North Carolina lawmakers appear to be lining up a vote on a constitutional amendment to ban same-sex marriage for the fall special session.
With the Senate having already approved the amendment, House lawmakers had hinted they would take up ban during the final days of the legislative session last week, however a vote never materialized. Now it appears all constitutional amendments for the 2012 ballot will be voted on during the fall special session.
House speaker Thom Tillis earlier told the Citizen-Times that he believes the House will approve the amendment and send it to voters for their approval in 2012.
The proposed legislation was introduced in the Senate in February and in the House in April.
The Senate version explicitly bans other unions in addition to marriage, which might include civil unions and domestic partnerships, but the House version only covers marriage. Gay rights activists worry that the Senate version could outlaw domestic partner benefits currently offered by private sector employers.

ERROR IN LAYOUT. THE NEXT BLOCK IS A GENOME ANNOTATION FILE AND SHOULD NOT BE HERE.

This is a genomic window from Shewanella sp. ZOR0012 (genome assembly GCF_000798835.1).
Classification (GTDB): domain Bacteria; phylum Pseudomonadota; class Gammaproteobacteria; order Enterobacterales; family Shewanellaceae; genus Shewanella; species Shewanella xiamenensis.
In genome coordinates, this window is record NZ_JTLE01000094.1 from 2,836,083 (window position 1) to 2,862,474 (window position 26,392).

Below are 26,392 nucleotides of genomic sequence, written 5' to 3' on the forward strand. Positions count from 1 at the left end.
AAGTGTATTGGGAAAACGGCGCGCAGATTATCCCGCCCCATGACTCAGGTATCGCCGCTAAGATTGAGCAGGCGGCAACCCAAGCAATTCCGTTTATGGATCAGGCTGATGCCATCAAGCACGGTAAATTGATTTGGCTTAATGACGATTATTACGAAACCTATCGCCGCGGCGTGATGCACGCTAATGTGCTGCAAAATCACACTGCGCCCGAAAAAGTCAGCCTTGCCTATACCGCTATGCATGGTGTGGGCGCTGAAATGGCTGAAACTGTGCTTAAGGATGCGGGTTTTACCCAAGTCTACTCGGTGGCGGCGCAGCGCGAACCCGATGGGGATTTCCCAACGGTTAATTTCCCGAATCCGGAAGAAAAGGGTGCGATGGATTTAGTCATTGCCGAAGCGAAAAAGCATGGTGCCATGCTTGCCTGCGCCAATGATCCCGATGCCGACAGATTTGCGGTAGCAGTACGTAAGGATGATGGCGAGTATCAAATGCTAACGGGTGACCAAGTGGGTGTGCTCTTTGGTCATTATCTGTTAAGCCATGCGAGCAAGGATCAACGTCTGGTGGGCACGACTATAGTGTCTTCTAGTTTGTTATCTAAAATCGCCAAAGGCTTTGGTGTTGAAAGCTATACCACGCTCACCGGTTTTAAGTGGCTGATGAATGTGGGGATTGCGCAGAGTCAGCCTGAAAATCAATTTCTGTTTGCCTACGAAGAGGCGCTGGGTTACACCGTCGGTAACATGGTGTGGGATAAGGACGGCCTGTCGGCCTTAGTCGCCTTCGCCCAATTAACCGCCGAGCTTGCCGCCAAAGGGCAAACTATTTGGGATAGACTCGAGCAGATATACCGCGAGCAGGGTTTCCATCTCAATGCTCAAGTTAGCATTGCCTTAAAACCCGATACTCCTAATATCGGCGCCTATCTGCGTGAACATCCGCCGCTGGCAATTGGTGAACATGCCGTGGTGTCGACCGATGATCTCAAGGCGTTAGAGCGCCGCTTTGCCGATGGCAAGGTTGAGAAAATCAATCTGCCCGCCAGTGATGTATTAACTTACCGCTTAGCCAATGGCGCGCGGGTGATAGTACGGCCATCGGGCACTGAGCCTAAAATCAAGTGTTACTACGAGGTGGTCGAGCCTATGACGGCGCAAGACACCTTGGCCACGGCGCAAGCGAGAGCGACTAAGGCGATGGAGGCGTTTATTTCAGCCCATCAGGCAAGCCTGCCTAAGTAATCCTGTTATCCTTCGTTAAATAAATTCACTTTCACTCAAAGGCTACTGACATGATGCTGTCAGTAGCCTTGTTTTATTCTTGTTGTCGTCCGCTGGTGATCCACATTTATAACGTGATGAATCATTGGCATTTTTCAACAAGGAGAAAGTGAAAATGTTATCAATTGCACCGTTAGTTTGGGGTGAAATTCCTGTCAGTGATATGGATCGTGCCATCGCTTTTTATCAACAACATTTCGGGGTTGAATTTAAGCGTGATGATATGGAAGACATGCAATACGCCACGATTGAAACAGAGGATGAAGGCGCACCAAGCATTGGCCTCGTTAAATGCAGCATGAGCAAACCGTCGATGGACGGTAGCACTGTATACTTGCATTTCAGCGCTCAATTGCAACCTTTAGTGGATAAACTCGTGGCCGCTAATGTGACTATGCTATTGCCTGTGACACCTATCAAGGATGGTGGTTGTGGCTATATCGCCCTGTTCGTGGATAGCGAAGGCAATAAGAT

North Carolina already has a statutory ban on same-sex marriage, but the state’s GOP contends that it is necessary to enshrine the ban in the constitution to prevent court intervention.
Three-fifths of the state General Assembly and Senate are required to approve the amendment. With both chambers under Republican control the votes are thought to be present. Democratic governor Bev Perdue cannot veto the amendment either.
While statisticians have predicted the public is likely to pass a same-sex marriage ban should they be given a chance, the level of resistance to the ban seems to have caught North Carolina’s GOP off-guard. In fact, Durham council recently passed a resolution formally opposing the move.
Equality NC has led a campaign against House Bill 777 and Senate Bill 106, mailing lawmakers around the clock last week when it appeared lawmakers in the General Assembly were poised to take up the amendment. An article on Equality NC’s website indicates that they will continue to press lawmakers in the run-up to the fall legislative session.